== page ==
Canvas is an abstract class

The Canvas class is abstract, so you must extend it in order to use it. The reason for this is that the primary use of the Canvas class is to serve as a surface on which to draw. In order to draw, you must override the paint method of the Canvas class. The only way to override a method is to extend the class to which the method belongs.

Comparison with J2SE

When programming in J2SE (using the JavaBeans source-listener event model), if you want to detect and handle key events on an object that is the source of events, you must:

  • Define a class that implements the KeyListener interface.
  • Instantiate an object of that class.
  • Register the listener object on the source object.

Event handler methods, such as keyPressed are declared in the KeyListener interface and must be defined in your new class. That is not the case with MIDP 2.0. The Canvas class already defines the following empty event-handler methods:

  • keyPressed
  • keyReleased
  • keyRepeated
  • pointerDragged
  • pointerPressed
  • pointerReleased

Handling an event

To handle one of the events in the above list, you must override the corresponding method in your subclass of the Canvas class, writing the desired behavior into your overridden method. If you don’t want to handle any of the events in the above list, just forget about the ones that you don’t want to handle. Unlike the JavaBeans event model, it is not necessary to define empty methods for the events that you don’t want to handle.

More information from Sun

According to Sun,

“Applications receive keystroke events in which the individual keys are named within a space of key codes. Every key for which events are reported to MIDP applications is assigned a key code. The key code values are unique for each hardware key unless two keys are obvious synonyms for each other.”

Sun goes on to tell us,

“MIDP defines the following key codes: KEY_NUM0, KEY_NUM1, KEY_NUM2, KEY_NUM3, KEY_NUM4, KEY_NUM5, KEY_NUM6, KEY_NUM7, KEY_NUM8, KEY_NUM9, KEY_STAR, and KEY_POUND. (These key codes correspond to keys on a ITU-T standard telephone keypad.)”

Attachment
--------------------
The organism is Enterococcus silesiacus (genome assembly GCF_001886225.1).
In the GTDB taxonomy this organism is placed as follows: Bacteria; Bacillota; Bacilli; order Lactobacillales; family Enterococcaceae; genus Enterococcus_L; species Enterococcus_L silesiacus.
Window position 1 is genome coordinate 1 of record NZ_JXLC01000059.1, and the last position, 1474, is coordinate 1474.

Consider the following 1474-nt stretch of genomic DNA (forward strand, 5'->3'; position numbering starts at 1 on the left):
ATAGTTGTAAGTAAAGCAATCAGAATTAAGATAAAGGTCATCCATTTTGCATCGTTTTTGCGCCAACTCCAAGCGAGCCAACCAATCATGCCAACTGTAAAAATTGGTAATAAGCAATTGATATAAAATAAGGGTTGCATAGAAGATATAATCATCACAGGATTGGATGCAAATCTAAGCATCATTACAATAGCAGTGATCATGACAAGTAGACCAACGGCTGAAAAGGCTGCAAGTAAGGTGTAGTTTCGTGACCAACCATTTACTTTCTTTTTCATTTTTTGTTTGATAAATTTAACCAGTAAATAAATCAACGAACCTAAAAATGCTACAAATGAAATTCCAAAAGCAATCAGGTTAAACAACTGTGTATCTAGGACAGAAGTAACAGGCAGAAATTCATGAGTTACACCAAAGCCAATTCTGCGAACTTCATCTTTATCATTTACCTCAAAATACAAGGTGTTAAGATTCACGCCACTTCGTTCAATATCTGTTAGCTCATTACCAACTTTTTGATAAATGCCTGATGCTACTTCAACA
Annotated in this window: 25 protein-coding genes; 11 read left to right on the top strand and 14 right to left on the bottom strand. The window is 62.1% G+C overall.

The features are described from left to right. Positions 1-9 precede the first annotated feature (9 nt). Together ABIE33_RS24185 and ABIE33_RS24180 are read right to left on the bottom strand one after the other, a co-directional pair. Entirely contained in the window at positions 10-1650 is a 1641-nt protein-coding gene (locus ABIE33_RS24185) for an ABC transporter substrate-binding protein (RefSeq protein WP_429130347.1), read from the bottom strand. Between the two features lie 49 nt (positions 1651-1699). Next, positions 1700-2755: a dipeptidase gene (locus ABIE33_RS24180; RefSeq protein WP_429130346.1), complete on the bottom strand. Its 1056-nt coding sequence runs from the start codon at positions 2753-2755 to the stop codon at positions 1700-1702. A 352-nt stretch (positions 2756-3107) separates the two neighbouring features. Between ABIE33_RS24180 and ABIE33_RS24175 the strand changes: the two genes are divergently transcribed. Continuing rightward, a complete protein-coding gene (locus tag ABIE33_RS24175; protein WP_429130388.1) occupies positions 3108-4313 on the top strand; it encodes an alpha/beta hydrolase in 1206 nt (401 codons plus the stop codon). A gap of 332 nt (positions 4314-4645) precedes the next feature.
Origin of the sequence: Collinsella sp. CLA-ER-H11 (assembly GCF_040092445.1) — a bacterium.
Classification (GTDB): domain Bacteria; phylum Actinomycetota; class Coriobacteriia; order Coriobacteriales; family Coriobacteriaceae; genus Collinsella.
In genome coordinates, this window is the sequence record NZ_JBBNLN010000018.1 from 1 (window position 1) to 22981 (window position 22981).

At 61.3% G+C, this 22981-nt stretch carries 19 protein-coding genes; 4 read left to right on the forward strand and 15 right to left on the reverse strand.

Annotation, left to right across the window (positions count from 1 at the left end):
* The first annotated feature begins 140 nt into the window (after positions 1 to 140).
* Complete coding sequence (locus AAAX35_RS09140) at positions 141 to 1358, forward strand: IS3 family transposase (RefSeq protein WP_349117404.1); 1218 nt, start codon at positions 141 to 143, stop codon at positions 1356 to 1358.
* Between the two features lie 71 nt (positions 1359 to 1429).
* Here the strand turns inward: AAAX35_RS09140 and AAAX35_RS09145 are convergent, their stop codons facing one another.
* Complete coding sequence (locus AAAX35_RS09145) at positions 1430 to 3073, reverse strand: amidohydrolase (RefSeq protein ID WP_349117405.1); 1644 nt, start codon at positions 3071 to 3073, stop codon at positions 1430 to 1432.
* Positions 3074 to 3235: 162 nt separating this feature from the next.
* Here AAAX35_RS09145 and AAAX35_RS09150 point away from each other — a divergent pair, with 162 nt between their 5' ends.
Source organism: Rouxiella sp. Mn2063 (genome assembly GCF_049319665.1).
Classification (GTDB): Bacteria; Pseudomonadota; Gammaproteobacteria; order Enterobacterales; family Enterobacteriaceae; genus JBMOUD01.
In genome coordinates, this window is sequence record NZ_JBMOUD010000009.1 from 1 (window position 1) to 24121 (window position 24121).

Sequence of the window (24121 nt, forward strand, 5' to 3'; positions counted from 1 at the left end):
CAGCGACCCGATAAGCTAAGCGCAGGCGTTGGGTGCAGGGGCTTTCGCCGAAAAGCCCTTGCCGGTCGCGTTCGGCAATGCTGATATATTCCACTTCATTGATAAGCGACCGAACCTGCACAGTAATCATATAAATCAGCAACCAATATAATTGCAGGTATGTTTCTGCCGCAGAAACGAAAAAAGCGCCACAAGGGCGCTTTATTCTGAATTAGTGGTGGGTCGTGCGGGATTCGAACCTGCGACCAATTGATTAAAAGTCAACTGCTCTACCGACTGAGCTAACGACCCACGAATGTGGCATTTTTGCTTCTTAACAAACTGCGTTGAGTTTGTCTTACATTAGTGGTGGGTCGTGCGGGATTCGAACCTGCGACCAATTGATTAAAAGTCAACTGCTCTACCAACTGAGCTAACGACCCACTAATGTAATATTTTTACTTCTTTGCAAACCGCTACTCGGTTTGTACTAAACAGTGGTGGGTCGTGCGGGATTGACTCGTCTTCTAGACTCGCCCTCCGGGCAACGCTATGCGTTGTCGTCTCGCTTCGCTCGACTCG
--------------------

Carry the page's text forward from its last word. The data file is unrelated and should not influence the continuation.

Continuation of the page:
Public static final variables

The Canvas class provides a public static final variable (constant) for each of the key codes listed above.  Finally, Sun tells us,

“Other keys may be present on the keyboard, and they will generally have key codes distinct from those list above. In order to guarantee portability, applications should use only the standard key codes.”

Did not adhere to the rule

As you will see later, I did not adhere to this rule in one of the sample MIDlets. I wasn’t interested in achieving portability. Rather, I was mainly interested in clarity and I found it easier to be clear using the following key names (which may be peculiar to the Sun emulator) in the MIDlet:

  • LEFT
  • RIGHT
  • UP
  • DOWN
  • SELECT

These names apply to the arrow keys and the large key in the middle of the arrow keys on the Sun cell phone emulator keypad (see Figure 2).; As mentioned above, they may not apply to similar keys in other cell phone emulators or in real cell phones for that matter. (There is a better way to deal with the arrow keys, which you will learn about in a future lesson on the GameCanvas class.)

Normal versus full-screen mode

Here is some of what Sun has to say on this topic:

“A Canvas can be in normal mode or in full-screen mode. In normal mode, space on the display may be occupied by command labels, a title, and a ticker. By setting a Canvas into full-screen mode, the application is requesting that the Canvas occupy as much of the display space as is possible. In full-screen mode, the title and ticker are not displayed even if they are present on the Canvas, and Commands may be presented using some alternative means (such as through a pop-up menu).”

A Canvas object is in normal mode by default. You will see an example of normal and full-screen modes in one of the sample MIDlets in this lesson.

Numerous methods are defined in the Canvas class. I will illustrate the use of many of those methods in the sample MIDlets in this lesson.

The Graphics class

Sun describes this class as follows:

“Provides simple 2D geometric rendering capability.”

While true, this statement hardly does justice to the importance of the Graphics class.

No public constructor

The Graphics class doesn’t have a public constructor, so you can’t directly instantiate an object of the Graphics class. I am aware of at least two ways to get access to an object of the class.

The overridden paint method

The paint method that I mentioned earlier is a callback method. Whenever your Canvas object is visible on the screen and the system needs to display graphics information on that canvas, it will call your overridden paint method. When your overridden paint method is called, it will receive a reference to an object of Graphics class.

You can think of that object as a drawing surface that represents the screen. When you call the various methods of the Graphics class to draw pictures on the Graphics object, those pictures will appear on the screen (assuming that your MIDlet currently has access to the screen).

The createImage and getGraphics methods

As you will see in one the sample MIDlets in this lesson, you can use the createImage and getGraphics methods together to get access to an off-screen drawing area that is represented by a Graphics object. When you use the various methods of the Graphics class to draw on that Graphics object, the results are not immediately visible. Rather, you are simply drawing in memory when you do that and only you know what is happening.